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Open Access Highly Accessed Research article

Gene prediction in eukaryotes with a generalized hidden Markov model that uses hints from external sources

Mario Stanke1*, Oliver Schöffmann2, Burkhard Morgenstern1 and Stephan Waack2

Author Affiliations

1 lnstitut für Mikrobiologie und Genetik, Universität Göttingen, Göttingen, Germany

2 lnstitut für Numerische und Angewandte Mathematik, Universität Göttingen, Göttingen, Germany

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BMC Bioinformatics 2006, 7:62  doi:10.1186/1471-2105-7-62

Published: 9 February 2006

Abstract

Background

In order to improve gene prediction, extrinsic evidence on the gene structure can be collected from various sources of information such as genome-genome comparisons and EST and protein alignments. However, such evidence is often incomplete and usually uncertain. The extrinsic evidence is usually not sufficient to recover the complete gene structure of all genes completely and the available evidence is often unreliable. Therefore extrinsic evidence is most valuable when it is balanced with sequence-intrinsic evidence.

Results

We present a fairly general method for integration of external information. Our method is based on the evaluation of hints to potentially protein-coding regions by means of a Generalized Hidden Markov Model (GHMM) that takes both intrinsic and extrinsic information into account. We used this method to extend the ab initio gene prediction program AUGUSTUS to a versatile tool that we call AUGUSTUS+. In this study, we focus on hints derived from matches to an EST or protein database, but our approach can be used to include arbitrary user-defined hints. Our method is only moderately effected by the length of a database match. Further, it exploits the information that can be derived from the absence of such matches. As a special case, AUGUSTUS+ can predict genes under user-defined constraints, e.g. if the positions of certain exons are known. With hints from EST and protein databases, our new approach was able to predict 89% of the exons in human chromosome 22 correctly.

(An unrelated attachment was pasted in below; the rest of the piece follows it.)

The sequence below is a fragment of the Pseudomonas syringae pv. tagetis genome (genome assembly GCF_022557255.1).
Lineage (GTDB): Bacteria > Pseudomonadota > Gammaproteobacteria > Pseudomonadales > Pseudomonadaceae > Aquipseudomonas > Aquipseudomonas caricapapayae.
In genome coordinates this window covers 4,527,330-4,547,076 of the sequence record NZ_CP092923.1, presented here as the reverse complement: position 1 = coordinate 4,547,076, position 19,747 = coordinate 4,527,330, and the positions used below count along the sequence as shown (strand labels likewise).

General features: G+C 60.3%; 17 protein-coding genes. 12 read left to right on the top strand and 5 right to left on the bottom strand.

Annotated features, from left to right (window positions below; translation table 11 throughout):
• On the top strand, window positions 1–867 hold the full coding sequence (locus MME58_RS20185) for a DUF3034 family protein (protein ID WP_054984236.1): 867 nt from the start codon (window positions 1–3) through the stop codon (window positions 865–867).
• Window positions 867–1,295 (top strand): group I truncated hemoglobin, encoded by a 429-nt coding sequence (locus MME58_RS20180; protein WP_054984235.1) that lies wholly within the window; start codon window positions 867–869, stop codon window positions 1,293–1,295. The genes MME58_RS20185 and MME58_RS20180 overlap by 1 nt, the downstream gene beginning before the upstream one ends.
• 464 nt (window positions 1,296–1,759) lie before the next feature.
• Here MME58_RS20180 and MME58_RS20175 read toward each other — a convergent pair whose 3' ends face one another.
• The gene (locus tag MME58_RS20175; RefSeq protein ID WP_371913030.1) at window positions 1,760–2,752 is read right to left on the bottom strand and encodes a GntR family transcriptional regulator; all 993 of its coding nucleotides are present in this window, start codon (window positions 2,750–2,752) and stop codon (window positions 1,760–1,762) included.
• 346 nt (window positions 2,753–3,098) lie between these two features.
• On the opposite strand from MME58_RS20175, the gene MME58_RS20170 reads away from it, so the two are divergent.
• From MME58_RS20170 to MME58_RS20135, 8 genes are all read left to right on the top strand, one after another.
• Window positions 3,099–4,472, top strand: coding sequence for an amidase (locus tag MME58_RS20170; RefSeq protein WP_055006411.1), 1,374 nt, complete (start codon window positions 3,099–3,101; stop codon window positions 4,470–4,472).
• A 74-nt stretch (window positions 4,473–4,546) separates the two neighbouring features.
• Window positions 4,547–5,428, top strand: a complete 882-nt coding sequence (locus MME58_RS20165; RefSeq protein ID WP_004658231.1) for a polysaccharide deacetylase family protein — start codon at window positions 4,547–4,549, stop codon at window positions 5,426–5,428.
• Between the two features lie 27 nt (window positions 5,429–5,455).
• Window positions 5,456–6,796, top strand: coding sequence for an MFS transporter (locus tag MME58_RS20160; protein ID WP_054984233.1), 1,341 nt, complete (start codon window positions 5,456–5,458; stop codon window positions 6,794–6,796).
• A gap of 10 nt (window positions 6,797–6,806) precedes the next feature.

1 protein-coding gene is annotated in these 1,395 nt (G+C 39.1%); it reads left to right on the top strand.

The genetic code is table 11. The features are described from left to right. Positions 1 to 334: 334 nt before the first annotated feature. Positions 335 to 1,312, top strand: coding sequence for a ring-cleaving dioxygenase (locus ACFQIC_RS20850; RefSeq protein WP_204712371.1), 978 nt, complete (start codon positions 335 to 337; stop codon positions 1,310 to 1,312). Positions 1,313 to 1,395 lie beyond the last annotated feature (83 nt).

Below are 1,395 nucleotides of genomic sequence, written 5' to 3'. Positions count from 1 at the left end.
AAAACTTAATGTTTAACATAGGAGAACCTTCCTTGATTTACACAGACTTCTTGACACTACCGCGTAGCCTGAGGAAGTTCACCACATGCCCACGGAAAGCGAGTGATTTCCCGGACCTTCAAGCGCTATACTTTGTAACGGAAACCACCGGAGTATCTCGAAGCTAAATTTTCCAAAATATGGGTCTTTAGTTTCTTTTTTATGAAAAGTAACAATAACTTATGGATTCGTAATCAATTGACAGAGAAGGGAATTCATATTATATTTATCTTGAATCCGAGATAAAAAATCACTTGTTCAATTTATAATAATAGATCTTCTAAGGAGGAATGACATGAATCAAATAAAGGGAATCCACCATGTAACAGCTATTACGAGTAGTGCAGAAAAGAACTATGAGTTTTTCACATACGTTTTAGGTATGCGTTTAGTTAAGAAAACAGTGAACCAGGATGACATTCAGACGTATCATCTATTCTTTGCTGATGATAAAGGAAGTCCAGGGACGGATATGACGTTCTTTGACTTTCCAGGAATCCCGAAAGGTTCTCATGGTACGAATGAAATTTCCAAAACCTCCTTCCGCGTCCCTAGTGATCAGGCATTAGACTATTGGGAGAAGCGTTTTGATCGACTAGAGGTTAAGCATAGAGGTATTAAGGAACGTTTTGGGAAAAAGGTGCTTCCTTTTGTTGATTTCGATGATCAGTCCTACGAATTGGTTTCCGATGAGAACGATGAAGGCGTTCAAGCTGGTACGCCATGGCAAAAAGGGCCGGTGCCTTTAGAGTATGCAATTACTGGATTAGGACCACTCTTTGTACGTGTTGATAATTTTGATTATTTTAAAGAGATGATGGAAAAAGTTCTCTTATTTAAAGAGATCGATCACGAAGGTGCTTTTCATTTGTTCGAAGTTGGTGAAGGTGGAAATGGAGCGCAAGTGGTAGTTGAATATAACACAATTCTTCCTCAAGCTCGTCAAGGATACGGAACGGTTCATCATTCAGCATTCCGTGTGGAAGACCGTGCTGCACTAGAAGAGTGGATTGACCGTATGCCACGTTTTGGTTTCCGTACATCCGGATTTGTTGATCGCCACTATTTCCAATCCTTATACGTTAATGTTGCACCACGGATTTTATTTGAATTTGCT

Conclusion

Sensitive probabilistic modeling of extrinsic evidence such as sequence database matches can increase gene prediction accuracy. When a match of a sequence interval to an EST or protein sequence is used it should be treated as compound information rather than as information about individual positions.